Stupid Coastal Restoration Schemes

The land is subsiding and the ocean is rising. Let’s fix this by putting heavy stuff on the bottom of the ocean.

Maybe we can fix it by building a dam in front of the marsh:

Sewage diversions – take the poorly treated sewage that is causing the dead zone off the mouth of the Mississippi and put it in our coastal wetlands. The best research shows that the effect is exactly what any gardener would expect – too much fertilizer weakens the roots of the plants and eventually kills them:

Can River Diversions Restore Marshland?

With luck, you can also increase the levels of persistent toxins: Chemicals from Land-Applied Biosolids Persist in Soil.

Oyster shells can save the world:

 Pump once and you are done

Putting aside the unrealistic estimates of the amount of sand necessary to create this land, and the $125,000 an acre cost of building it, the most telling part of this story is that the project has a limited lifetime. It is based on a steady state world model in which they can pump the sand and then stop and things will be fine. Yet subsidence and sea level rise will be drowning the land from the first first day of the project. This project also assumes that no hurricanes will come along and redistribute the sand.But like the schemes, this will move a lot of other people’s money to local contractors.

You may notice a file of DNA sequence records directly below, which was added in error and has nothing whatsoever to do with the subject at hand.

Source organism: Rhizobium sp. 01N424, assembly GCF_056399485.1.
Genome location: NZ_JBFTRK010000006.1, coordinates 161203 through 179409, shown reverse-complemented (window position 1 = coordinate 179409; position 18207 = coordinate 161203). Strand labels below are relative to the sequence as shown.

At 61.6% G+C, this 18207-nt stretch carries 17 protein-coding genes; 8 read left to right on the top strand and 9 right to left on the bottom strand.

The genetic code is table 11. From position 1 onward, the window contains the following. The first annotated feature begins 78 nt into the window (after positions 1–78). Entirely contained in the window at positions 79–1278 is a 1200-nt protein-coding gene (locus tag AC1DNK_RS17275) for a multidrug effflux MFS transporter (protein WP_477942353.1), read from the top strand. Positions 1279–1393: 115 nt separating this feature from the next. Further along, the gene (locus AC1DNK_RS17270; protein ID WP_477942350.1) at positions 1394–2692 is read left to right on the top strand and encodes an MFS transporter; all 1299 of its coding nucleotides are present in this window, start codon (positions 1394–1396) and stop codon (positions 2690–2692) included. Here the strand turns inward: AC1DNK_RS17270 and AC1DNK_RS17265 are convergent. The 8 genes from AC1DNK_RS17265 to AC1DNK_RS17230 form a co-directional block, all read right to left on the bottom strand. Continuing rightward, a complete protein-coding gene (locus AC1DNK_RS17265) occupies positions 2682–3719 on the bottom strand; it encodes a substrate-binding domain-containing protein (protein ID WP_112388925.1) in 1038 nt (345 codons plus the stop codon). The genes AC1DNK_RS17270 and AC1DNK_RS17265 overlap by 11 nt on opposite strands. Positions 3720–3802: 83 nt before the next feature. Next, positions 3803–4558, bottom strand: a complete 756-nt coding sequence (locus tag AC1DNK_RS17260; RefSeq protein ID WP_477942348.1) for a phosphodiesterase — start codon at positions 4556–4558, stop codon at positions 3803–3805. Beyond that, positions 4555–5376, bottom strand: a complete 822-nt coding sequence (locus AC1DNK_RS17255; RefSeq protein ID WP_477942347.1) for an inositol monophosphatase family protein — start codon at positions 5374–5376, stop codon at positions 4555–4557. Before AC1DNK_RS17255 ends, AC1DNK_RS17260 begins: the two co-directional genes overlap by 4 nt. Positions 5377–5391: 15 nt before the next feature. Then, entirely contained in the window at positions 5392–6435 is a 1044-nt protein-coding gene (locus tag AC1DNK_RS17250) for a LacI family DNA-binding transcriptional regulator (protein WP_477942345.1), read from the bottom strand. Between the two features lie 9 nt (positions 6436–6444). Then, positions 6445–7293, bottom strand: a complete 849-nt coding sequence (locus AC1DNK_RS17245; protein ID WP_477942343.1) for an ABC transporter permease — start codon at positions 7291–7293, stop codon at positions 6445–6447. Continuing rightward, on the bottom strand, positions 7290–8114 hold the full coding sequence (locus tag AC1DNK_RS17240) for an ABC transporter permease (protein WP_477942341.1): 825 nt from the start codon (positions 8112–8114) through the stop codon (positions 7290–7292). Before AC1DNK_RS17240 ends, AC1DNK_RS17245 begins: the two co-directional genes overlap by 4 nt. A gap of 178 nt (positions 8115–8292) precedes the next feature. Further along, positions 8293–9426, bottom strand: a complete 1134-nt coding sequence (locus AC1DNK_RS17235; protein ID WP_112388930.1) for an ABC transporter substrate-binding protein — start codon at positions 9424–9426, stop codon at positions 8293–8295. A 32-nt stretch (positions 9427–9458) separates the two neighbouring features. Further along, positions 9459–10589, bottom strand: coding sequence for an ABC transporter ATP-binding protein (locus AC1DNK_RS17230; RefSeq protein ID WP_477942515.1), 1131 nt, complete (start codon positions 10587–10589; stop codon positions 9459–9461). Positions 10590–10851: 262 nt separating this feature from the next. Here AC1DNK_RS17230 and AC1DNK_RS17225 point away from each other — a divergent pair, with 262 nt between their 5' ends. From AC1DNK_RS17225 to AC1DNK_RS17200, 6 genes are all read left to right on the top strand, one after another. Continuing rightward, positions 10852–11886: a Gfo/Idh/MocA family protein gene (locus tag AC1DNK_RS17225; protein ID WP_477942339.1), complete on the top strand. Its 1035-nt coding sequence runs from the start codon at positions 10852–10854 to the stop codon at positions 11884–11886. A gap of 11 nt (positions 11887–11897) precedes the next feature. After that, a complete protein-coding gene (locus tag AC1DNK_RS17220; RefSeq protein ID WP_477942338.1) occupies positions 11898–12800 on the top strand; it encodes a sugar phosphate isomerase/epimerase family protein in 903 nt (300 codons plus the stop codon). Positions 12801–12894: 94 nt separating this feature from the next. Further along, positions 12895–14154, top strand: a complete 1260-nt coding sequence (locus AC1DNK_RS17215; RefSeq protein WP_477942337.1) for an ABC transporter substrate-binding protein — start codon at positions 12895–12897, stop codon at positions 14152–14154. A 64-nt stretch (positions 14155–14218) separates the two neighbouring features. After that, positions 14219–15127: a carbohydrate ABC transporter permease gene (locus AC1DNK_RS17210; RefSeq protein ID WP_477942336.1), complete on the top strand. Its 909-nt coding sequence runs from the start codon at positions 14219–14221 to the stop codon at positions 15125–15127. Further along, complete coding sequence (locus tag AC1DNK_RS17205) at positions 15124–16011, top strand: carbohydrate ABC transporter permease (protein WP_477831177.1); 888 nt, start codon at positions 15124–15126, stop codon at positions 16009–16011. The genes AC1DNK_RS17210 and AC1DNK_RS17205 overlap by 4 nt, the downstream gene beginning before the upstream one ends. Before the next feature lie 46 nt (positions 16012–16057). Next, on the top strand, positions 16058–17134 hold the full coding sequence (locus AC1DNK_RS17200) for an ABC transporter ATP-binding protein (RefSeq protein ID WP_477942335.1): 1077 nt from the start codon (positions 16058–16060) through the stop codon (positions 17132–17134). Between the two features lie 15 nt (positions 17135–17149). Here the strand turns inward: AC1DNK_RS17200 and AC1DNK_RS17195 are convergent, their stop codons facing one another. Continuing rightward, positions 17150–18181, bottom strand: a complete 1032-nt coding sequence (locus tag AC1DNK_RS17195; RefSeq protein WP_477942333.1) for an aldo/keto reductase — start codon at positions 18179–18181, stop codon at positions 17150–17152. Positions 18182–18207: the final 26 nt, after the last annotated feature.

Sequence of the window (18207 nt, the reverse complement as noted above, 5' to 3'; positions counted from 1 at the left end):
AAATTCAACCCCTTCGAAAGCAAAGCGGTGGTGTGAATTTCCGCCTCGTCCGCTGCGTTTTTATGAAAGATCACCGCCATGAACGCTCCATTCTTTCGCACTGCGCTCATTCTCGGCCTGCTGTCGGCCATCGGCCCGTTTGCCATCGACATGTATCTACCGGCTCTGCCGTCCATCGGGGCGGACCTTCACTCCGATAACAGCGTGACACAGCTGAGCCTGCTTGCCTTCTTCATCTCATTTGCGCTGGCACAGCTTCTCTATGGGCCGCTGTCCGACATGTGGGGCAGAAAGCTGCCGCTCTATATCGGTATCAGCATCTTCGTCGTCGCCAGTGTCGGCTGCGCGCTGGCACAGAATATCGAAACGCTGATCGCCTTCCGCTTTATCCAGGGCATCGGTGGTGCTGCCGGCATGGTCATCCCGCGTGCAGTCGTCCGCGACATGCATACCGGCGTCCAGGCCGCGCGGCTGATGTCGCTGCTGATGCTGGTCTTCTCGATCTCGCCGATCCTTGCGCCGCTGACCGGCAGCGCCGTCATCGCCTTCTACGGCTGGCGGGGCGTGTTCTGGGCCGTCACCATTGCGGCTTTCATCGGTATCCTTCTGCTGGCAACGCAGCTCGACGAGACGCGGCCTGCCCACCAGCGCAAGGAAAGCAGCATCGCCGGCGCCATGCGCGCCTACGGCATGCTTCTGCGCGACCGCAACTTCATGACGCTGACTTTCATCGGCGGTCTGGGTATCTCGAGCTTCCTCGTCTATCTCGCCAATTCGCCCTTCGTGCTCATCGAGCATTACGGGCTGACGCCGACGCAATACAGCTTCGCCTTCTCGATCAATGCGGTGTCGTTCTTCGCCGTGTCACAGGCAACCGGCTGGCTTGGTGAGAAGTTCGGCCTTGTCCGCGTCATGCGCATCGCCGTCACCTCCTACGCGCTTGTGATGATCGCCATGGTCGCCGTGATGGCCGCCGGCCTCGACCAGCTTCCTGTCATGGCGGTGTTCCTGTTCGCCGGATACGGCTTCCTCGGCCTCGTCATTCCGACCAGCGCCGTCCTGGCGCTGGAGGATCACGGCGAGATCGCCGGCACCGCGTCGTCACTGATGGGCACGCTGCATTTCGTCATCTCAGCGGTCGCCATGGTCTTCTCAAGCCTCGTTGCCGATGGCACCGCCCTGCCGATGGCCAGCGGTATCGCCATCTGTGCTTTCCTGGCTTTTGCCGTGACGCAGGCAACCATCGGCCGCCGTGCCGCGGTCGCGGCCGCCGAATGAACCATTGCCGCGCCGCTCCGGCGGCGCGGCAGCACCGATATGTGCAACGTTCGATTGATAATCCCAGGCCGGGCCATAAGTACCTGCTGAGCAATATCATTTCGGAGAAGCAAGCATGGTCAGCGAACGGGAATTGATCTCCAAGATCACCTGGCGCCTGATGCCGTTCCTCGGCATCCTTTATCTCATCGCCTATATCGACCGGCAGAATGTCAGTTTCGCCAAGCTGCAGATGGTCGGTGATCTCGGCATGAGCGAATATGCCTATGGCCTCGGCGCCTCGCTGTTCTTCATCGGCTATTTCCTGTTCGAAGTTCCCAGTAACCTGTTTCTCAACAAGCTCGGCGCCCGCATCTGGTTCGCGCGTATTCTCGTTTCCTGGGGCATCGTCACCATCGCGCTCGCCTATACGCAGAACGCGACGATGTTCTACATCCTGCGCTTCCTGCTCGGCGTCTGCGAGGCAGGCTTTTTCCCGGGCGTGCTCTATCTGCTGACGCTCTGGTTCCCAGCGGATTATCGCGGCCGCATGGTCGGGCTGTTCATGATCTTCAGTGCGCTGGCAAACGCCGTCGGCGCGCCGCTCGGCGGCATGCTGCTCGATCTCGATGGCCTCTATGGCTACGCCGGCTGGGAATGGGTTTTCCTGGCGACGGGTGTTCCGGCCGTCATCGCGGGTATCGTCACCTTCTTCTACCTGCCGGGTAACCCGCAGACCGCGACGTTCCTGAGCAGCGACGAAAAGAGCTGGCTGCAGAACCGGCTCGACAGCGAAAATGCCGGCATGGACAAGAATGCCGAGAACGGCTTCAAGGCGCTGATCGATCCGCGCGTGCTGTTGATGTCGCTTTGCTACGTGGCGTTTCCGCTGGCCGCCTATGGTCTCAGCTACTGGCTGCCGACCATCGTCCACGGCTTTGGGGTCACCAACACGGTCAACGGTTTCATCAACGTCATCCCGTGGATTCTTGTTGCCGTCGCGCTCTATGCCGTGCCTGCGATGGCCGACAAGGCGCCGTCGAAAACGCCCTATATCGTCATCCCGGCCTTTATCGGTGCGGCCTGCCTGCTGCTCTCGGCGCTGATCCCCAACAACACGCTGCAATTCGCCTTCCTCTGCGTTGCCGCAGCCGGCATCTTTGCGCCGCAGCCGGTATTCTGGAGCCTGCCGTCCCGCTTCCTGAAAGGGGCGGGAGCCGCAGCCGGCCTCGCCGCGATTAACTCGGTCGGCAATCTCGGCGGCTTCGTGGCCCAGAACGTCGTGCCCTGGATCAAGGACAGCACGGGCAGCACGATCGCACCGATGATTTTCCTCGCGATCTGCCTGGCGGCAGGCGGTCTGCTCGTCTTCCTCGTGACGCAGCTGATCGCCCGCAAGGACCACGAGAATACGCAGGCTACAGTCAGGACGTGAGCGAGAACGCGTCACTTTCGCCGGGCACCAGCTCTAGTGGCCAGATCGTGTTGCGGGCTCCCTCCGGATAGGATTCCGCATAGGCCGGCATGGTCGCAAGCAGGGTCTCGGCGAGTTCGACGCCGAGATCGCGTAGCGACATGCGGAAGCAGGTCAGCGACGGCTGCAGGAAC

How to make a pond in a sponge:

Soil that has had the organics oxidized out does not reconstitute itself when wet. Building these ponds would require saturating the land around them, since the there is a constant flow of water through the soil to the pumps. If you stop pumping, the water starts to accumulate. If you have saturated the area with water before a rain storm, you have reduced the capacity of the area to absorb new water. This will increase the flooding as the pumps struggle to dewater the area so that the flood water will then be pumped out.

 Ridges to nowhere

Wetland Creation In West Bay, Louisiana, Using Dredge Material From The Mississippi River Hopper Dredge Disposal Area (2014)

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